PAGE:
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Let $\mathcal{O}$ be the BGG category $\mathcal{O}$ with respect to a finite dimensional semisimple Lie algebra $\mathfrak{g}$ and its Borel subalgebra $\mathfrak{b}$ (as define in this book by Humphreys). If $\mathfrak{h}$ is the Cartan subalgebra of $\mathfrak{g}$ contained in $\mathfrak{b}$, then there exists a unique indecomposable module $D(\lambda)$, where $\lambda\in\mathfrak{h}^*$, such that the weight space of $D(\lambda)$ with weight $\lambda$ has dimension $1$, and $D(\lambda)$ has a finite filtration with standard subquotients as well as a finite filtration with costandard subquotients. The construction of $D(\lambda)$ is discussed in the same book.

However, when I read Ringel's definition of tilting modules, I noticed some discrepancies. For example, a tilting module $D(\lambda)$ does not need to have projective dimension $1$ in $\mathcal{O}$ (this is the first condition in the link). Plus, the enveloping algebra $U(\mathfrak{g})$ is not in $\mathcal{O}$, so it is not the kernel of any epimorphism from a direct sum of finitely many copies of $D(\lambda)$ to another direct sum of finitely many copies of $D(\lambda)$, violating the third condition in the link. (I am not sure anyhow if the third condition makes any sense. After all, $\mathcal{O}$ is not the whole category of $U(\mathfrak{g})$-modules.) The only condition $D(\lambda)$ satisfies is $\operatorname{Ext}_{\mathcal{O}}^1\big(D(\lambda),D(\lambda)\big)=0$ (i.e., the second condition of the link).

The first condition can be fixed by using the definition of generalized tilting modules, but this definition may be not-so-helpful for other abelian categories. However, there doesn't seem to be a fix for the third condition. There is still no exact sequence $0\to U(\mathfrak{g})\to T_0\to T_1\to T_2 \to \ldots \to T_n \to 0$, where each $T_i$ is a finite direct sum of $D(\lambda)$.

Hence, I would like to ask why are $D(\lambda)$ called tilting modules anyway? Is there a version of tilting theory that works with $D(\lambda)$? Do we have something like Ringel duality here? Is there a tilting theory for abelian categories in general?

For tilting objects in a general abelian category, I am aware of the work by Colpi and Fuller in 2007, but it requires that the category contains the direct sums of arbitrary, possibly infinite, numbers of copies of some objects. I think this requirement is too restrictive.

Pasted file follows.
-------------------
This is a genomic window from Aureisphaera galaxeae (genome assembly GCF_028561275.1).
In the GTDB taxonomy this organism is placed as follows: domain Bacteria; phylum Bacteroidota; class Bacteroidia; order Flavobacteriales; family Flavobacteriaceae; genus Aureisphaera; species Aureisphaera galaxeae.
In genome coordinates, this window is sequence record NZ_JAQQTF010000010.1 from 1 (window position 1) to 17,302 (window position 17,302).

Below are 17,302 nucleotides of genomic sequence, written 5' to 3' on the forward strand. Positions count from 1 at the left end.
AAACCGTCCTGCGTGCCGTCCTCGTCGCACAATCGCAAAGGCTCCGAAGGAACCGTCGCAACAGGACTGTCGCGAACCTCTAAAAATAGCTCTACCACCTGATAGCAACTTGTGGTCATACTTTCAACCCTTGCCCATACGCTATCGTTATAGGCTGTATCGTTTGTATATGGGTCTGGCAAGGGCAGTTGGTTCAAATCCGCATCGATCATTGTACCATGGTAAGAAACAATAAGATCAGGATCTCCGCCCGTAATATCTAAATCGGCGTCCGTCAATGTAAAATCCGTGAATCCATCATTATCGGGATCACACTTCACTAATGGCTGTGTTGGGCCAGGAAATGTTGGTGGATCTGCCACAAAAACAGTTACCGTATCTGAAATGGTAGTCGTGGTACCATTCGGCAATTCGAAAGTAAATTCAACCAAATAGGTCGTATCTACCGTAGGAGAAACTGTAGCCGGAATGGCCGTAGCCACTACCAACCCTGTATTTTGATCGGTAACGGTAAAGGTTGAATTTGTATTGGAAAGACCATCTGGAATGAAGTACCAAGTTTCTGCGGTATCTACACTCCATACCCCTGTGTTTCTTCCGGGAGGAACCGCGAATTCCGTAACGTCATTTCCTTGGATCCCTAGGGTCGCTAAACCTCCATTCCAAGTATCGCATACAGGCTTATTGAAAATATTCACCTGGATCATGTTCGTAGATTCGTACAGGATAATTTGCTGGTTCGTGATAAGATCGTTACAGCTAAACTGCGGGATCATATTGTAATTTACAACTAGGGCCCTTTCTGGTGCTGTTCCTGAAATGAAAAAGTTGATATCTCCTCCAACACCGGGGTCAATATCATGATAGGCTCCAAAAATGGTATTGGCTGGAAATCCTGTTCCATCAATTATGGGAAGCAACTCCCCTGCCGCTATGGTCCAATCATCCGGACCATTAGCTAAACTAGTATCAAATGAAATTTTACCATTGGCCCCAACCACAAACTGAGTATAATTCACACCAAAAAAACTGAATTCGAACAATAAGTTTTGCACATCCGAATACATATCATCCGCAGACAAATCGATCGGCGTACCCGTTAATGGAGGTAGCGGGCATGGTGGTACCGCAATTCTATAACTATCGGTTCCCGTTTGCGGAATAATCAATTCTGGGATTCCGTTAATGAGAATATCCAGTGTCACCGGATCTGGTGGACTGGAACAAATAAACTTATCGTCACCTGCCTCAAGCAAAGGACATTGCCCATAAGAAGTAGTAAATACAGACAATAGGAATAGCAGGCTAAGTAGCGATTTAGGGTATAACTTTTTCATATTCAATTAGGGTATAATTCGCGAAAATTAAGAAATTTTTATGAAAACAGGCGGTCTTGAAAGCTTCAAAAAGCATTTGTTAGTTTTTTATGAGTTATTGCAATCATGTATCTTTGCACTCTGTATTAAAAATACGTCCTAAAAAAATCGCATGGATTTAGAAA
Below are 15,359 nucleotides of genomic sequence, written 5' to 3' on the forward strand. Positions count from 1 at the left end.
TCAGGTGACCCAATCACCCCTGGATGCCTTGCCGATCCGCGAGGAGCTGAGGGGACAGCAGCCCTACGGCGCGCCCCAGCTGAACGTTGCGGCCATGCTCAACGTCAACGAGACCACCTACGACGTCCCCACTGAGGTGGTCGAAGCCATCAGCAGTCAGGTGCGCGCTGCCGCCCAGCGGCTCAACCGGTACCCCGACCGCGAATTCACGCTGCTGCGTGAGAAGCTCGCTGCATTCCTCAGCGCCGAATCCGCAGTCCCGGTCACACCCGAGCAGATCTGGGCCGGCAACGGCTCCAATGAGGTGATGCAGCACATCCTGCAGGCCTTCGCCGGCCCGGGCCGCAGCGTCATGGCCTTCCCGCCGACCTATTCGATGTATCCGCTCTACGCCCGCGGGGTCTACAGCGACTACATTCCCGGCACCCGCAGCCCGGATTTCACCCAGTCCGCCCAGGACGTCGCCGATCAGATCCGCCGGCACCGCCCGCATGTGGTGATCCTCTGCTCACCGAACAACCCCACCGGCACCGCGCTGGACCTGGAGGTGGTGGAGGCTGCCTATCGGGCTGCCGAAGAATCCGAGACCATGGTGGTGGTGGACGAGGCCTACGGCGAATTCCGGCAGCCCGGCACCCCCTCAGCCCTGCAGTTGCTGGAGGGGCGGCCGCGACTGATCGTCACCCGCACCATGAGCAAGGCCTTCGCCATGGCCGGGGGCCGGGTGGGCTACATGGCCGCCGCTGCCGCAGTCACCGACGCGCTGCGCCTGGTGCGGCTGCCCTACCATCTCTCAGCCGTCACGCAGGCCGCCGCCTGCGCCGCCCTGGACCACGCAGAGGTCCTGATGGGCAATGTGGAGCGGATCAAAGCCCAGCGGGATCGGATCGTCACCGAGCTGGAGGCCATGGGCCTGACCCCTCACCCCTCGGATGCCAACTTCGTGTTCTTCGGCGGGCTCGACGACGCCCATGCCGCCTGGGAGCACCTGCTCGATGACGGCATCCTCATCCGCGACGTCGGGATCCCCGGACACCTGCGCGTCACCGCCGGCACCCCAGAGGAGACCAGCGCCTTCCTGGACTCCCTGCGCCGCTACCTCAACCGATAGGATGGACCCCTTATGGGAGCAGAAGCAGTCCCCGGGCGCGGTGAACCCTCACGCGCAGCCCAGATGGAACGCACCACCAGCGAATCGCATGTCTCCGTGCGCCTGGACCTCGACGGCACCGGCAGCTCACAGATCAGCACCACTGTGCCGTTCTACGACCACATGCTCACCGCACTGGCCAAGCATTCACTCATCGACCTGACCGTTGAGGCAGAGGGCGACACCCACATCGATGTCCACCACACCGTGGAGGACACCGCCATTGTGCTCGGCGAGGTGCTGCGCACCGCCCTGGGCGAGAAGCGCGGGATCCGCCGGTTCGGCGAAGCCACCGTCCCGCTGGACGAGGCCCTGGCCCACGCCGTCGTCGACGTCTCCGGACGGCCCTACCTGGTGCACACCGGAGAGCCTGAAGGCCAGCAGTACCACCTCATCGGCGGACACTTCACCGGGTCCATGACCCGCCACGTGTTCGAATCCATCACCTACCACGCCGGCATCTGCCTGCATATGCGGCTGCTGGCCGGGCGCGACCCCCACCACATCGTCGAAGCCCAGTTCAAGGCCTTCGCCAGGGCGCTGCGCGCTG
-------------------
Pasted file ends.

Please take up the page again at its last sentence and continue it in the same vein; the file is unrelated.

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Words change their meanings.

The original meaning of “tilting module” is that of Happel and Ringel in the representation theory of finite dimensional algebras, which requires the projective dimension to be one, and a “generating” condition (the third condition in your link).

Fairly soon, it was recognized that generalizing from projective dimension one to finite projective dimension was worthwhile. Originally, this generalization was called a “generalized tilting module”, but nowadays it would be confusing not to specify projective dimension one if that’s what you mean.

Then people from the algebraic groups/Lie algebras community got interested in axiomatizing highest weight categories, and Ringel proved the existence of the objects $D(\lambda)$ that you describe in the first paragraph of your question, and that, in the case where the highest weight category is the module category of a finite dimensional algebra, that the direct sum of the modules $D(\lambda)$ is a tilting module (in the generalized sense).

The algebraic groups/Lie algebras people were apparently not paying enough attention, and started referring to the $D(\lambda)$ as “the tilting modules”, which is wrong on possibly as many as three counts.

But the two communities, finite dimensional algebras on the one hand and algebraic groups/Lie algebras on the other, are still on cordial terms, and gently mock each other about the use of the term “tilting module”, in the same way that Britons and Americans gently mock each other about the use of the word “pavement”.

(Of course, it’s the finite dimensional algebra people and the Brits who are correct, but live and let live, eh?)

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    $\begingroup$ Probably worth adding that those modules called tilting by us algebraic group/Lie algebra folk are sometimes referred to as a partial tilting module by the finite dimensional algebra people when they deem them worthy of mention (usually mainly to try minimizing the confusion experienced by us heathens in case we happen to wander into a talk on the subject). $\endgroup$ – Tobias Kildetoft Dec 2 '18 at 19:55
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    $\begingroup$ Well put, Jeremy. I'd add that the notion for algebraic groups or Lie algebras still needs a convenient name (and notation); but for practical purposes "tilting" will do for now even though it seems irrelevant and misleading. It may also be worth looking at Donkin's paper online, and the older one by Ringel referred to there: mathscinet.ams.org/mathscinet-getitem?mr=1200163. $\endgroup$ – Jim Humphreys Dec 2 '18 at 22:01
  • $\begingroup$ Thank you everybody very much for the clarification. I was wrecking my head over this tilting object business, and it turned out to be a misnomer. $\endgroup$ – Zvi Dec 3 '18 at 16:42

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